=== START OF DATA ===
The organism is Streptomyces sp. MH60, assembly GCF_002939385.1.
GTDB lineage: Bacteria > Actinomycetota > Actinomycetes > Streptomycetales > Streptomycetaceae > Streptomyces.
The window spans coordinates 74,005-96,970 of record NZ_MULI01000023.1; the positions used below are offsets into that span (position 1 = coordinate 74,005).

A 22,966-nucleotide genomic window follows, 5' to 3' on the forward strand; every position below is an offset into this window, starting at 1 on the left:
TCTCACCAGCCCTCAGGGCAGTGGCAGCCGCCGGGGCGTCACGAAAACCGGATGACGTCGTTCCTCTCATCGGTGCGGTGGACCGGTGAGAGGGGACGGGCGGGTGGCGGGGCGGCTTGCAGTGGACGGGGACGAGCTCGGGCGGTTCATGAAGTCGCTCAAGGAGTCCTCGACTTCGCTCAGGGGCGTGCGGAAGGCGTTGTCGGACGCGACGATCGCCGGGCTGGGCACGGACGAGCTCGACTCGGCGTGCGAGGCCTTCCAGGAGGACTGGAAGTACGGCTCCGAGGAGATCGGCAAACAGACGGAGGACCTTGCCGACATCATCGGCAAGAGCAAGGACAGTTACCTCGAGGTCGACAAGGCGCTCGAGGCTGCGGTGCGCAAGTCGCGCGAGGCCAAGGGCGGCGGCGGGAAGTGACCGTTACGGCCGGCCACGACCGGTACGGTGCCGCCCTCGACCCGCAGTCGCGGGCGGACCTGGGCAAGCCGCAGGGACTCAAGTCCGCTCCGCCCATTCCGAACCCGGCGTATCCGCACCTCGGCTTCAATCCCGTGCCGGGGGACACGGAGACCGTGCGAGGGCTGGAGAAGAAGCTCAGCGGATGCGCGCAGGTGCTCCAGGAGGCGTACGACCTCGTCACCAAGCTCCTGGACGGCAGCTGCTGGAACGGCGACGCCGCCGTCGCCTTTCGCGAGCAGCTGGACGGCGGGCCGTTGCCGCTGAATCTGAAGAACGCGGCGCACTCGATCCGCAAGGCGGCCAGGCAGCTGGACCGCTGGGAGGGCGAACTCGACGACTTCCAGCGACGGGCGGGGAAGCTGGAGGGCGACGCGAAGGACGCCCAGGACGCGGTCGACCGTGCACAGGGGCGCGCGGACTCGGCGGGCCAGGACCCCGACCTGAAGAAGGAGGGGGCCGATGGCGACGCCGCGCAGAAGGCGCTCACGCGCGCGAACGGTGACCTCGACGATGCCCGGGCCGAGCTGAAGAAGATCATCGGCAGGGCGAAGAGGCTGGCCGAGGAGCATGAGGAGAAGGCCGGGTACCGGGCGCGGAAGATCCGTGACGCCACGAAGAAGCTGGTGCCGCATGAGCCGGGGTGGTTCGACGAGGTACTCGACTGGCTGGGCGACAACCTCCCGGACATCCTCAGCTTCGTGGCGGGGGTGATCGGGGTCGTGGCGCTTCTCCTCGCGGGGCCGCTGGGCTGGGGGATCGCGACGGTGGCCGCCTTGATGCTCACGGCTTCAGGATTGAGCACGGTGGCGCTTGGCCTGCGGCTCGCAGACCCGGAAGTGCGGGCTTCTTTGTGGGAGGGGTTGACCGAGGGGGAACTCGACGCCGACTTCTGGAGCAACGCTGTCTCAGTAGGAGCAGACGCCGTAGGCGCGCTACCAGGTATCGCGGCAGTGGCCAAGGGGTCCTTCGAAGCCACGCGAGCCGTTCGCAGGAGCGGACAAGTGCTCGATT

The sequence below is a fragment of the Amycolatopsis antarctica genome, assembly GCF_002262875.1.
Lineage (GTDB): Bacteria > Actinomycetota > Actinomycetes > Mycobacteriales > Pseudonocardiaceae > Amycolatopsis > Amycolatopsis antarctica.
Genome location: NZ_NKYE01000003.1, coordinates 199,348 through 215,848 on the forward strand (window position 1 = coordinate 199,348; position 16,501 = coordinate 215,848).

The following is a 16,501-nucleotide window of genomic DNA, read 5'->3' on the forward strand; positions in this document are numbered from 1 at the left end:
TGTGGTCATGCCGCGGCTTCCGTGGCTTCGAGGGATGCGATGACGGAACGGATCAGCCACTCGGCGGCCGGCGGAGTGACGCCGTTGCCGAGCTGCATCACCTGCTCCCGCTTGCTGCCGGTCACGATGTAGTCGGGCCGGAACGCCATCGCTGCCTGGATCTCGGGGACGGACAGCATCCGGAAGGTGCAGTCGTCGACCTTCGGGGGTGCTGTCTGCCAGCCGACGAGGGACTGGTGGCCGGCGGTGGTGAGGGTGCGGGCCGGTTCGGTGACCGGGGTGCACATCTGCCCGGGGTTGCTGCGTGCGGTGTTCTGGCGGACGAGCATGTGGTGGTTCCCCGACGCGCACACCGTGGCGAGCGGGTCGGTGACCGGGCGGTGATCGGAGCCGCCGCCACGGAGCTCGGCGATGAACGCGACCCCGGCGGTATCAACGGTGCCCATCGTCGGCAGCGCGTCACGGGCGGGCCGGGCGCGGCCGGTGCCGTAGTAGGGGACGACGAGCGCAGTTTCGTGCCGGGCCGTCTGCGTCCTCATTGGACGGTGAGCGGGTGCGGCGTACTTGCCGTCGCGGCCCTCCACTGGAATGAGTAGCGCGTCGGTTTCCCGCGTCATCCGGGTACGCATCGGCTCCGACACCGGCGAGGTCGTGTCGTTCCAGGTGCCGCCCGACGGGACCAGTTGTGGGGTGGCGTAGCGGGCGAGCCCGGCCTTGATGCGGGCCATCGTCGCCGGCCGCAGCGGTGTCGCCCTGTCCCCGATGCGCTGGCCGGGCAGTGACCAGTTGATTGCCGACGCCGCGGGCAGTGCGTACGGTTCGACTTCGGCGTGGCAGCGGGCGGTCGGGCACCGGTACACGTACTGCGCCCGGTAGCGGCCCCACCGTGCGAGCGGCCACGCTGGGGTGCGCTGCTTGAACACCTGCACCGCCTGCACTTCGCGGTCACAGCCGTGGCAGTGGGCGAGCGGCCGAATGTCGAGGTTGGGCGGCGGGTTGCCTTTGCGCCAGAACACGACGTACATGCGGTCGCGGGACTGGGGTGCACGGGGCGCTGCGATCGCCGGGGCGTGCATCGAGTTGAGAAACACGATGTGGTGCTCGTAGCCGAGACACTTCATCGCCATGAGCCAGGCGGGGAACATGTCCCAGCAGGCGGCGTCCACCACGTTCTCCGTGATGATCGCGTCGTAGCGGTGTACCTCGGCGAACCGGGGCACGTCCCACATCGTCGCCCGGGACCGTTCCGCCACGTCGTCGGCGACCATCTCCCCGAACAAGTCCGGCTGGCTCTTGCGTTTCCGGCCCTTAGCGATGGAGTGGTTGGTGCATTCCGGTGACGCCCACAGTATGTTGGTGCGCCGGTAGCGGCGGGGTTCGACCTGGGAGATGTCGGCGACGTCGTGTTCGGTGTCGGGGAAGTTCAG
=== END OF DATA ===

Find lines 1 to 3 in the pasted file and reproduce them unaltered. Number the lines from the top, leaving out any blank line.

The organism is Streptomyces sp. MH60, assembly GCF_002939385.1.
GTDB lineage: Bacteria > Actinomycetota > Actinomycetes > Streptomycetales > Streptomycetaceae > Streptomyces.
The window spans coordinates 74,005-96,970 of record NZ_MULI01000023.1; the positions used below are offsets into that span (position 1 = coordinate 74,005).